He says the 440 people who were on the list have all been provided with services.
He says another 215 people have also been looked after.
The government promised in 2008 that it was going to do more to help people with intellectual disabilities.
Since then, it has spent $62.5 million in 41 communities on 75 new group homes and service expansions.
Five hundred staff have been added to provide supported independent living and a day program has been funded to support private service homes and provide specialized supports.
That funding has allowed one individual to start his own muffin business, another walks dogs and another has his own recycling business.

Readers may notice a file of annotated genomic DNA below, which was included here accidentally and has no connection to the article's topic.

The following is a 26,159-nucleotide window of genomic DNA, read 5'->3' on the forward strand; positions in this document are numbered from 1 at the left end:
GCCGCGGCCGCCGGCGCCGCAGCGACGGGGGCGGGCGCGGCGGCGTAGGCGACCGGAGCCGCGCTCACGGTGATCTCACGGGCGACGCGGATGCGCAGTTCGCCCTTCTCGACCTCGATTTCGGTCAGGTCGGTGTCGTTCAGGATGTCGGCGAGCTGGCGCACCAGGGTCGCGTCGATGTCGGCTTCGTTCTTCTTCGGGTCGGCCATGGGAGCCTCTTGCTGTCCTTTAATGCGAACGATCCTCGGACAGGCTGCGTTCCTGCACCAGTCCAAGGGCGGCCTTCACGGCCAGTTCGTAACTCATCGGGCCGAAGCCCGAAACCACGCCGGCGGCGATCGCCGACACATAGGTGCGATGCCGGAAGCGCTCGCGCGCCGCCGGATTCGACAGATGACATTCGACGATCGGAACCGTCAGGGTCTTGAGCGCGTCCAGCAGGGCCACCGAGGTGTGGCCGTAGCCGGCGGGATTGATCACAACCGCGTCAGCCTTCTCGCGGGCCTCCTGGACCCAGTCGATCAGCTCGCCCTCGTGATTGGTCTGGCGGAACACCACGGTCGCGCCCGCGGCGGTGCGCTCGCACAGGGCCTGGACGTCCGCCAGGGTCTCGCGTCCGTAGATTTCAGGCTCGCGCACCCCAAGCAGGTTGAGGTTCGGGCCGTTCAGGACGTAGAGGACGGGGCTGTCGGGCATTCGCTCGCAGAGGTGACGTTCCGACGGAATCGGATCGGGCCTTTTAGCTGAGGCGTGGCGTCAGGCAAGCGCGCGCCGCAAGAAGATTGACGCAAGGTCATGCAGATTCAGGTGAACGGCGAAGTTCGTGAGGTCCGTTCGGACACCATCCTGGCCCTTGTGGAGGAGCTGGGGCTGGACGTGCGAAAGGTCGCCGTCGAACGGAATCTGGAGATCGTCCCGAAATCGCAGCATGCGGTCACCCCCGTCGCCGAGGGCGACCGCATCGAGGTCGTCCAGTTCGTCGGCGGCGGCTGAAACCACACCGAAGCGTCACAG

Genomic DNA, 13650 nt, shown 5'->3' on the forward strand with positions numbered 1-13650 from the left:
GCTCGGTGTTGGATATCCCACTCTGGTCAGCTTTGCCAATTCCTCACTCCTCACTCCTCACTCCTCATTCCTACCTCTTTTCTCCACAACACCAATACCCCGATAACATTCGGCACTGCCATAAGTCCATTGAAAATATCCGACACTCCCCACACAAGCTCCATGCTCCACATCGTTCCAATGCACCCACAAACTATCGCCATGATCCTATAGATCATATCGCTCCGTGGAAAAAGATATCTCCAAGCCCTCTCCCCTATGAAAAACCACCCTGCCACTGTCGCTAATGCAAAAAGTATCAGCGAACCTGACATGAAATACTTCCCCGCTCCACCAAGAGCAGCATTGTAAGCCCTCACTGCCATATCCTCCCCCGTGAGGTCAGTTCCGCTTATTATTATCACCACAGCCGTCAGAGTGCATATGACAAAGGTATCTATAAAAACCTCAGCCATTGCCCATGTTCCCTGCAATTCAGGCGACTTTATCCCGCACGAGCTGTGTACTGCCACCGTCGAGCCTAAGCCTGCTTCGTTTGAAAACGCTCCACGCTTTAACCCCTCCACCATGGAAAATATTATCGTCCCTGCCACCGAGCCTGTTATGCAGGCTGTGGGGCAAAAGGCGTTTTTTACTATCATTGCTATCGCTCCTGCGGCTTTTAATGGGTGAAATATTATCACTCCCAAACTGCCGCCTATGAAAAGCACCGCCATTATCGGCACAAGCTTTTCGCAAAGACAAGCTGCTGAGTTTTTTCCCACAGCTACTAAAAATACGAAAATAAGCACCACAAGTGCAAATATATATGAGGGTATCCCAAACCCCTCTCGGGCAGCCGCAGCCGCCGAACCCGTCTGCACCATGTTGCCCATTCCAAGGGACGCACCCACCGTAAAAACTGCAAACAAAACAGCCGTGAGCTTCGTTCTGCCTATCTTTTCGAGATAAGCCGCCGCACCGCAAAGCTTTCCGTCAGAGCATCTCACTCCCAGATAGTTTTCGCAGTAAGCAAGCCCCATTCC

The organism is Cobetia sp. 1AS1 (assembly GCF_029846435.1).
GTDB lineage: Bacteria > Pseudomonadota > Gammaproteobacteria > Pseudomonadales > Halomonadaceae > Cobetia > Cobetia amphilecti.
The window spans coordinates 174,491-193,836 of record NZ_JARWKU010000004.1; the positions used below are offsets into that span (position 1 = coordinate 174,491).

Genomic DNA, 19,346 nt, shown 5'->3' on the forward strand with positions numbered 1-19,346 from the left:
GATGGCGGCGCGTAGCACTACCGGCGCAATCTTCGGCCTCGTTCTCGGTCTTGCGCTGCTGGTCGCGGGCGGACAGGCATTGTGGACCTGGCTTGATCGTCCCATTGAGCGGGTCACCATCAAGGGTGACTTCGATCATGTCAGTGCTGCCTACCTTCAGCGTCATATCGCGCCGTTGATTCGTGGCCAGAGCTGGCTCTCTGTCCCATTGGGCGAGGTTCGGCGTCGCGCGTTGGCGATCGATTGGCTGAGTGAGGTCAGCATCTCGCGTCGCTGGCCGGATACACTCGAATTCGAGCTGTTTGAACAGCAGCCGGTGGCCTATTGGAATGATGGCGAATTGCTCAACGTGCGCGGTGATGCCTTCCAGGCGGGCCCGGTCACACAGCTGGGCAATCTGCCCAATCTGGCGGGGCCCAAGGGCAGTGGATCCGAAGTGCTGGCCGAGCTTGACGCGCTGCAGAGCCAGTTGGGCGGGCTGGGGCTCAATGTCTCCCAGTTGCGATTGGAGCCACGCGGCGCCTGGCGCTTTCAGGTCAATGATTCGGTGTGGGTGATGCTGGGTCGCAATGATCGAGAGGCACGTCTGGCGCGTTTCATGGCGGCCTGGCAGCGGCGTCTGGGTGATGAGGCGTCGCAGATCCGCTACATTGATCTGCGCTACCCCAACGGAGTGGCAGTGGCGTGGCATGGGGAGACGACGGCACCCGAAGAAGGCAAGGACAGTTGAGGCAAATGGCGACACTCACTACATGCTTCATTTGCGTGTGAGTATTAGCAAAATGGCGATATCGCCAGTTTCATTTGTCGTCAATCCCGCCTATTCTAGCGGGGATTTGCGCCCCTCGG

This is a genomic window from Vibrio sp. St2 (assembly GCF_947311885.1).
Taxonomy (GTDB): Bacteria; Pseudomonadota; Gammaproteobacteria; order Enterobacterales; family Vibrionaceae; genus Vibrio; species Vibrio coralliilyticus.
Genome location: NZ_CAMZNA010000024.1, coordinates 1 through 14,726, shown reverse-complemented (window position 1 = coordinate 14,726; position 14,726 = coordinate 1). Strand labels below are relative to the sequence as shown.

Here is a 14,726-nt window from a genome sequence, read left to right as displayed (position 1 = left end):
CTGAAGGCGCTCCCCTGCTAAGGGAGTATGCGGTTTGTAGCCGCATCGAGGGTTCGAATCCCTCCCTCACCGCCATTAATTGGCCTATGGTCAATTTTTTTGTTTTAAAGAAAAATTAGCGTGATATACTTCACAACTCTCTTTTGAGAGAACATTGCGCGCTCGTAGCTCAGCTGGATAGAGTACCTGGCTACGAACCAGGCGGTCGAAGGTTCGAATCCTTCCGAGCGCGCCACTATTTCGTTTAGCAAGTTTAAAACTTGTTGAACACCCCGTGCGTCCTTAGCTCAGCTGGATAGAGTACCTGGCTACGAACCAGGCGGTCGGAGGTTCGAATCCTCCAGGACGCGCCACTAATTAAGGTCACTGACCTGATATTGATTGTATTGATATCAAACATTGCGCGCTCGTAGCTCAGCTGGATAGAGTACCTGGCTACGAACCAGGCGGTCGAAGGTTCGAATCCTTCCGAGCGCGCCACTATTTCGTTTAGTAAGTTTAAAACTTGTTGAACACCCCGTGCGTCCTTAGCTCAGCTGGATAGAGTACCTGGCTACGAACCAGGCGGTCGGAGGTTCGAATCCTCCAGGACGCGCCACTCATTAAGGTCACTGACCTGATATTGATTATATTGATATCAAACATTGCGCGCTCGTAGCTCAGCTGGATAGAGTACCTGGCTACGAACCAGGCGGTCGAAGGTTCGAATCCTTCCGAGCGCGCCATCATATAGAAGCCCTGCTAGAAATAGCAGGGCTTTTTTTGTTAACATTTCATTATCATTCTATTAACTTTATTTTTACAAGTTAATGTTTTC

Rosemary Fenrich is a board member with the community-based organization Prairie Branches Enterprise. Her 19-year-old son Benjamin has autism. She says there’s nothing more worrisome and challenging than to wonder where her child would live.
“(It's) extremely devastating to be told that there is nowhere for your child to go when they become an adult,” she said Monday after Wall's announcement in Regina. “You don’t feel that there’s any future for your son.”
“It’s given my son a life.”
Fenrich said the ministries of social services, health and education need to work together to ensure another wait list doesn't develop.
Wall said more work will be done in the future so that doesn’t happen again.
“There’s some built-in accountability that comes with these announcements that makes sure we don’t head down that road."